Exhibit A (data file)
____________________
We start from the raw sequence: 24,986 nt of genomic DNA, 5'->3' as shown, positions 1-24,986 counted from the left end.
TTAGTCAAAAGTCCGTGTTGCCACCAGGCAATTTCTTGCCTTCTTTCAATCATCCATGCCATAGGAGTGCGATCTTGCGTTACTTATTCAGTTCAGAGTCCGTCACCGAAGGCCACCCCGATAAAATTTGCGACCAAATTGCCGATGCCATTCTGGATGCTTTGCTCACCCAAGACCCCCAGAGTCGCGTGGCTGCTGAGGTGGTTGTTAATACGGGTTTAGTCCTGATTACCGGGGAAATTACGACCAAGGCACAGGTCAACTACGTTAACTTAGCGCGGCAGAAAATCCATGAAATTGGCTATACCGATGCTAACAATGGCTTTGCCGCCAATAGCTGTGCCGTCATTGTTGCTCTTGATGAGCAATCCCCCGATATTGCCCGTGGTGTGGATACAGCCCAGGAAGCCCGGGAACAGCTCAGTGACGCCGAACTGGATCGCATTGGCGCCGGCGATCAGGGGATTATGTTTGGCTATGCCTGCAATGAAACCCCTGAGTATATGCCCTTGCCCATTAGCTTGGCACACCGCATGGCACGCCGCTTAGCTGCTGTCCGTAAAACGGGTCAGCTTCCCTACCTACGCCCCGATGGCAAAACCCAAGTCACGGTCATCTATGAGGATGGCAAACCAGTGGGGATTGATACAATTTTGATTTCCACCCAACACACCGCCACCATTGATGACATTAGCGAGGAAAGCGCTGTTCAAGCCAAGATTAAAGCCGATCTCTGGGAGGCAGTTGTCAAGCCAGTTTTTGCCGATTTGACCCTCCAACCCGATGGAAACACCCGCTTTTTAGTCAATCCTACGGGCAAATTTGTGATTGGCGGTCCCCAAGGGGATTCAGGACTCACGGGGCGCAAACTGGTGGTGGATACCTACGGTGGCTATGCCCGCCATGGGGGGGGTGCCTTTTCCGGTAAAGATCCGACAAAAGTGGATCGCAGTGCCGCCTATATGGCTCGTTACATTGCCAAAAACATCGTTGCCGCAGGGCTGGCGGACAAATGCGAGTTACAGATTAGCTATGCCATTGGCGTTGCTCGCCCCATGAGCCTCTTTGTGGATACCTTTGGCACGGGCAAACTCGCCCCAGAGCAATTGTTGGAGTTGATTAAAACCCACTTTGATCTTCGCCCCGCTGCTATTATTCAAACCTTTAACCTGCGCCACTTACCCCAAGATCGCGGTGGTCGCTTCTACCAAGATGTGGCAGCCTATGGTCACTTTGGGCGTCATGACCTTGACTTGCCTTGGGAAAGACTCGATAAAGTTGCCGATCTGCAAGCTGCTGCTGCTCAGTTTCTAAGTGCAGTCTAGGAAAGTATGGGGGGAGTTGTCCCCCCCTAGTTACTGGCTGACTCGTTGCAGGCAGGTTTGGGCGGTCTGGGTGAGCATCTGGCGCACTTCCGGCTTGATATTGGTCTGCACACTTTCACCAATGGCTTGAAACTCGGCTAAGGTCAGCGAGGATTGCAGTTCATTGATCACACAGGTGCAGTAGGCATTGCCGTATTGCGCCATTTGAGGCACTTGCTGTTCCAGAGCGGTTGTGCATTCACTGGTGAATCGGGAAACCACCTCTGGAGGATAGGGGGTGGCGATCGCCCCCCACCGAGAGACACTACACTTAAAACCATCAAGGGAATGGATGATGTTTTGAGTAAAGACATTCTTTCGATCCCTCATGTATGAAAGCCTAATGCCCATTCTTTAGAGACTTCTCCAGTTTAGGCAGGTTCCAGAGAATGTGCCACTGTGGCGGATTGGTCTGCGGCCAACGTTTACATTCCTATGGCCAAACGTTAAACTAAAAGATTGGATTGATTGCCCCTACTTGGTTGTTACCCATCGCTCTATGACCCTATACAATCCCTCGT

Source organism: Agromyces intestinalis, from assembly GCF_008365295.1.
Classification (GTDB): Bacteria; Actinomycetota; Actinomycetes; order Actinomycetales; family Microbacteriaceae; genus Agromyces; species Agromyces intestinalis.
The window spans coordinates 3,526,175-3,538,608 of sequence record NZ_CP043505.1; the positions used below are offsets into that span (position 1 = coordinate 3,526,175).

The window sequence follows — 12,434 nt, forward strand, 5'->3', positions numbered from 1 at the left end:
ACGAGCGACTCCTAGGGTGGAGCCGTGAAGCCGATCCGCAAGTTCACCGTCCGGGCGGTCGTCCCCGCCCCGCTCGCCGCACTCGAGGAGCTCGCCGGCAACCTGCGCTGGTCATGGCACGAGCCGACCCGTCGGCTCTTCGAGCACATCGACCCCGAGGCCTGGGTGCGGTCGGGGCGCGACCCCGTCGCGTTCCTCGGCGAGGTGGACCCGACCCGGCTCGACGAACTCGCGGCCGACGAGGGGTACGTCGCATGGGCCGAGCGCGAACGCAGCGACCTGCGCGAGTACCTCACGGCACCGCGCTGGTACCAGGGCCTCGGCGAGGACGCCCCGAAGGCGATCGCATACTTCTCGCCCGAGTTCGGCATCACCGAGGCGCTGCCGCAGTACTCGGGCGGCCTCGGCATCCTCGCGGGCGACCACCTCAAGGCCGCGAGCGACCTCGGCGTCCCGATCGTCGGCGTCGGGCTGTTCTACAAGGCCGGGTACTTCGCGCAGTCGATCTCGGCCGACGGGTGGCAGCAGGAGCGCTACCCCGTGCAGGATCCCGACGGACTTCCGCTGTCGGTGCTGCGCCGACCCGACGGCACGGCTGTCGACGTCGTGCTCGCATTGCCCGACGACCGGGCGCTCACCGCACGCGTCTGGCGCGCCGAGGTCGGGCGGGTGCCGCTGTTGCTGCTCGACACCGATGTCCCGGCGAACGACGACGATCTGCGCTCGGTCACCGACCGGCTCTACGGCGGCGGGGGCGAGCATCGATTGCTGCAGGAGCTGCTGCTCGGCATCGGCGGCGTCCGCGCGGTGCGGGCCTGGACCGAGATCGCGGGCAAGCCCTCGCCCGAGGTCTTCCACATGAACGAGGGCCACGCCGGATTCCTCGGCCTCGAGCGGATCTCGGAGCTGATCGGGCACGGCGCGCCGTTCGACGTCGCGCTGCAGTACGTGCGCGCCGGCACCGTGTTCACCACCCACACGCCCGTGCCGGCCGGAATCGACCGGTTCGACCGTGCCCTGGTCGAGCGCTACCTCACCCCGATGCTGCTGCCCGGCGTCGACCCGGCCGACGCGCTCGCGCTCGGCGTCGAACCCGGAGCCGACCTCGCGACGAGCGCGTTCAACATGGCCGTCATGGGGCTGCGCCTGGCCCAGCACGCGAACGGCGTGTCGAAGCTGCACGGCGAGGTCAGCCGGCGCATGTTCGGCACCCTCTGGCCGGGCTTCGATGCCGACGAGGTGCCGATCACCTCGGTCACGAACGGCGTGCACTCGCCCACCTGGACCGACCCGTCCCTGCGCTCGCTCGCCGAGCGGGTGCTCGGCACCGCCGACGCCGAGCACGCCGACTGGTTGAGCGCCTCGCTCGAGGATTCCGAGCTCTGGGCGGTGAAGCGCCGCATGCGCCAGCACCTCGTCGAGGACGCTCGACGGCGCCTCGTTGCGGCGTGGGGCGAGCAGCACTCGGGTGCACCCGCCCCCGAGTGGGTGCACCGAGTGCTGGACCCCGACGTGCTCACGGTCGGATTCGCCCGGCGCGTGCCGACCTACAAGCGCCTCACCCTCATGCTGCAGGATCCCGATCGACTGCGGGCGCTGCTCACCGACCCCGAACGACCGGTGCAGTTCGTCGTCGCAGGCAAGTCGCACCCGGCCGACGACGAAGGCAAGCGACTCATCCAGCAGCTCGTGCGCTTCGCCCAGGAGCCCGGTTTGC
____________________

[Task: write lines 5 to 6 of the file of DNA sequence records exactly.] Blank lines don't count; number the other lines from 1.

The window spans coordinates 3,526,175-3,538,608 of sequence record NZ_CP043505.1; the positions used below are offsets into that span (position 1 = coordinate 3,526,175).

The window sequence follows — 12,434 nt, forward strand, 5'->3', positions numbered from 1 at the left end: